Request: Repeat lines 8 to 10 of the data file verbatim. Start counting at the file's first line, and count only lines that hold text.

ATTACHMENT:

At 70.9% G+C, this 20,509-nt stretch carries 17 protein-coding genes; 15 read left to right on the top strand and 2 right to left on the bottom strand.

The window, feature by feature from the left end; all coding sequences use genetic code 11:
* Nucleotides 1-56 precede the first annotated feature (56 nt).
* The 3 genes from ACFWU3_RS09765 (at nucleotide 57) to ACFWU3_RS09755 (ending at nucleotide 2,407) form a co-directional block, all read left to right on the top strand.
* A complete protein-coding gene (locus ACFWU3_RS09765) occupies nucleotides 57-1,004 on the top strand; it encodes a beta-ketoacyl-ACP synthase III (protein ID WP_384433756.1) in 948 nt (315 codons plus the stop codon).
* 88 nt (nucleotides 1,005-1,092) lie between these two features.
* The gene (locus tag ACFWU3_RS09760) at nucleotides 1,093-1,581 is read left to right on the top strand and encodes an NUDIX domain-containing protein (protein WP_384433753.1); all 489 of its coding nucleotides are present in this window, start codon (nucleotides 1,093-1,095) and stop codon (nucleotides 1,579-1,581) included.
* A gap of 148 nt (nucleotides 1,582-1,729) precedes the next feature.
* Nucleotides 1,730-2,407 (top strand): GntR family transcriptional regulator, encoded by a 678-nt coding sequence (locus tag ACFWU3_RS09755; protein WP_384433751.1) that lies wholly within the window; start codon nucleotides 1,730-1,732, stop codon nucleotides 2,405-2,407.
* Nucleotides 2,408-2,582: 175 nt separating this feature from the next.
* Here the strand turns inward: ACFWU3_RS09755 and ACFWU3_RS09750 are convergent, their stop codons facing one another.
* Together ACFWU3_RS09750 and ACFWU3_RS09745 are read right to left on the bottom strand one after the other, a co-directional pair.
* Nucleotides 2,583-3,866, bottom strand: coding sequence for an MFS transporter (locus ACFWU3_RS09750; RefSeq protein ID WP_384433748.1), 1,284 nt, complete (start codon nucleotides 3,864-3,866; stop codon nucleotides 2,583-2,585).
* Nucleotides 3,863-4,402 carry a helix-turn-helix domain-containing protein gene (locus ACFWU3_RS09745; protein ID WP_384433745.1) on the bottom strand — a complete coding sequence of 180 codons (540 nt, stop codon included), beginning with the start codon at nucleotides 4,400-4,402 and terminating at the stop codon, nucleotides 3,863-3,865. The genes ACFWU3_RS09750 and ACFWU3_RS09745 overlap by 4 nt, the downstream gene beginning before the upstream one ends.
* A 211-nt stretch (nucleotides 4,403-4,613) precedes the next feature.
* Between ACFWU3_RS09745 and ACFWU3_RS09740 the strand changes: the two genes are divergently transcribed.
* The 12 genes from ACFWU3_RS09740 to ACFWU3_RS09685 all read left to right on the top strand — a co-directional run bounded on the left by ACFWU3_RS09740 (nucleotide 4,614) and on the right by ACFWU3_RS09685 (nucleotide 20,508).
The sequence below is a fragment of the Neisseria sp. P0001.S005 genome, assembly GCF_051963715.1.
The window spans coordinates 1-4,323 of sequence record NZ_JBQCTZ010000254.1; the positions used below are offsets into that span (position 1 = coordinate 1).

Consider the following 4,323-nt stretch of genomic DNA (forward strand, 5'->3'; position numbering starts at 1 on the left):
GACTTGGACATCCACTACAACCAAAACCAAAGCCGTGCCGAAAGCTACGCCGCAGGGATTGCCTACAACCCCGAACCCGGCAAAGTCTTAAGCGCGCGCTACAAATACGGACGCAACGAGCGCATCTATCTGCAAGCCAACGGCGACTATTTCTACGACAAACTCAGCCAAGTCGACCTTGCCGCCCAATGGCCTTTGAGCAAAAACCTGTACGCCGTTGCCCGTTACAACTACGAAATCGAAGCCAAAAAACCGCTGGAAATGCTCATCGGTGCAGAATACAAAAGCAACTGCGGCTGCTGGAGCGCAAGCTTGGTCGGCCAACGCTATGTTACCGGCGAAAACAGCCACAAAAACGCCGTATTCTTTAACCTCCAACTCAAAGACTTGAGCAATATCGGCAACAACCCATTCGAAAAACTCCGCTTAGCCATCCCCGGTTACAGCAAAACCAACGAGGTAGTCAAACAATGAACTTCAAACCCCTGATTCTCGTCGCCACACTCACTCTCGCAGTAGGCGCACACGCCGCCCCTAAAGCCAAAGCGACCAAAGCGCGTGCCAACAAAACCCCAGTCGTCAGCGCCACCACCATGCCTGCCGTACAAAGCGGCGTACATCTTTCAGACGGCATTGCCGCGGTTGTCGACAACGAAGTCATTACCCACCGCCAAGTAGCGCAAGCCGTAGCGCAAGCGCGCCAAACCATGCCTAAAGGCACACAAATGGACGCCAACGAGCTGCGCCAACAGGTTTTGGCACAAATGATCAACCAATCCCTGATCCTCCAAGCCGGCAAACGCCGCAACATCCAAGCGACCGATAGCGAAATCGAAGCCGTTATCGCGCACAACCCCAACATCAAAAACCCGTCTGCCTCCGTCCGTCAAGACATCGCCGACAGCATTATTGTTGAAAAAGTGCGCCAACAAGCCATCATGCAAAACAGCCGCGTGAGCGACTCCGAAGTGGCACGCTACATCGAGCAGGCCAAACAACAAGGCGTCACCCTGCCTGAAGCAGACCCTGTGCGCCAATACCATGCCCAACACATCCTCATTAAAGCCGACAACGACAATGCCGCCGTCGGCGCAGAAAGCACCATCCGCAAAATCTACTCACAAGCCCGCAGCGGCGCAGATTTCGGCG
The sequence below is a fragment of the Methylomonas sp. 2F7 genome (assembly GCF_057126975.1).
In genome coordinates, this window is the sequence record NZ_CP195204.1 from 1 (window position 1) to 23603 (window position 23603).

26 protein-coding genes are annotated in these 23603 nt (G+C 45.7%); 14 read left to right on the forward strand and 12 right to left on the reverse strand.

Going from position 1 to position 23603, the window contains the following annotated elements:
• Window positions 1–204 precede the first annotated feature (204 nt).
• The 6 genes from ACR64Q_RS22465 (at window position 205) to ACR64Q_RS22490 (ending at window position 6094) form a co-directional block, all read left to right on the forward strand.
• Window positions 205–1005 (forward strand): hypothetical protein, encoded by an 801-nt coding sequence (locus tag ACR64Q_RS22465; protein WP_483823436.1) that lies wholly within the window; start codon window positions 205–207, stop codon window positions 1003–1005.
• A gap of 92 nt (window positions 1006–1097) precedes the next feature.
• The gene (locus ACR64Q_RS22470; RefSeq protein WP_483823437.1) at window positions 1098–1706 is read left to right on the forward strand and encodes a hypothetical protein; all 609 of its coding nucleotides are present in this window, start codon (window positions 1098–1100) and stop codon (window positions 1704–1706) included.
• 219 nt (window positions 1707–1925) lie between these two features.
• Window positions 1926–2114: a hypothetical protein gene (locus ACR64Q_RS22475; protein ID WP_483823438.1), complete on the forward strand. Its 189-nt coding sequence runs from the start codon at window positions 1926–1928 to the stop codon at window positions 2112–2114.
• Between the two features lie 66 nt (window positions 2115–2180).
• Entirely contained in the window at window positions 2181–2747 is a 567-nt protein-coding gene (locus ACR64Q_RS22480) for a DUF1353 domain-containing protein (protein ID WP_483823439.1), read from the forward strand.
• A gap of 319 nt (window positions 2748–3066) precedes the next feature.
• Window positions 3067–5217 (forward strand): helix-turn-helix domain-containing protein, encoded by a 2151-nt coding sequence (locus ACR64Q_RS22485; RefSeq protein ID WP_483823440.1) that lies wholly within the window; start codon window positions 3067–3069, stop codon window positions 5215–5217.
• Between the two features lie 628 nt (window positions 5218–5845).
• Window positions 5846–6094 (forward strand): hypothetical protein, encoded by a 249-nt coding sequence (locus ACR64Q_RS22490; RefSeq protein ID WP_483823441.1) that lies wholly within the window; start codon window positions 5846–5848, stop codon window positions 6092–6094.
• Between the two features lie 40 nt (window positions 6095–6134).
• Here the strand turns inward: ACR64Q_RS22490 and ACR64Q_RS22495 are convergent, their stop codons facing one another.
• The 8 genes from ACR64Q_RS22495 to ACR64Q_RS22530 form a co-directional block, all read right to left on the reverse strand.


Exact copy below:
* A gap of 148 nt (nucleotides 1,582-1,729) precedes the next feature.
* Nucleotides 1,730-2,407 (top strand): GntR family transcriptional regulator, encoded by a 678-nt coding sequence (locus tag ACFWU3_RS09755; protein WP_384433751.1) that lies wholly within the window; start codon nucleotides 1,730-1,732, stop codon nucleotides 2,405-2,407.
* Nucleotides 2,408-2,582: 175 nt separating this feature from the next.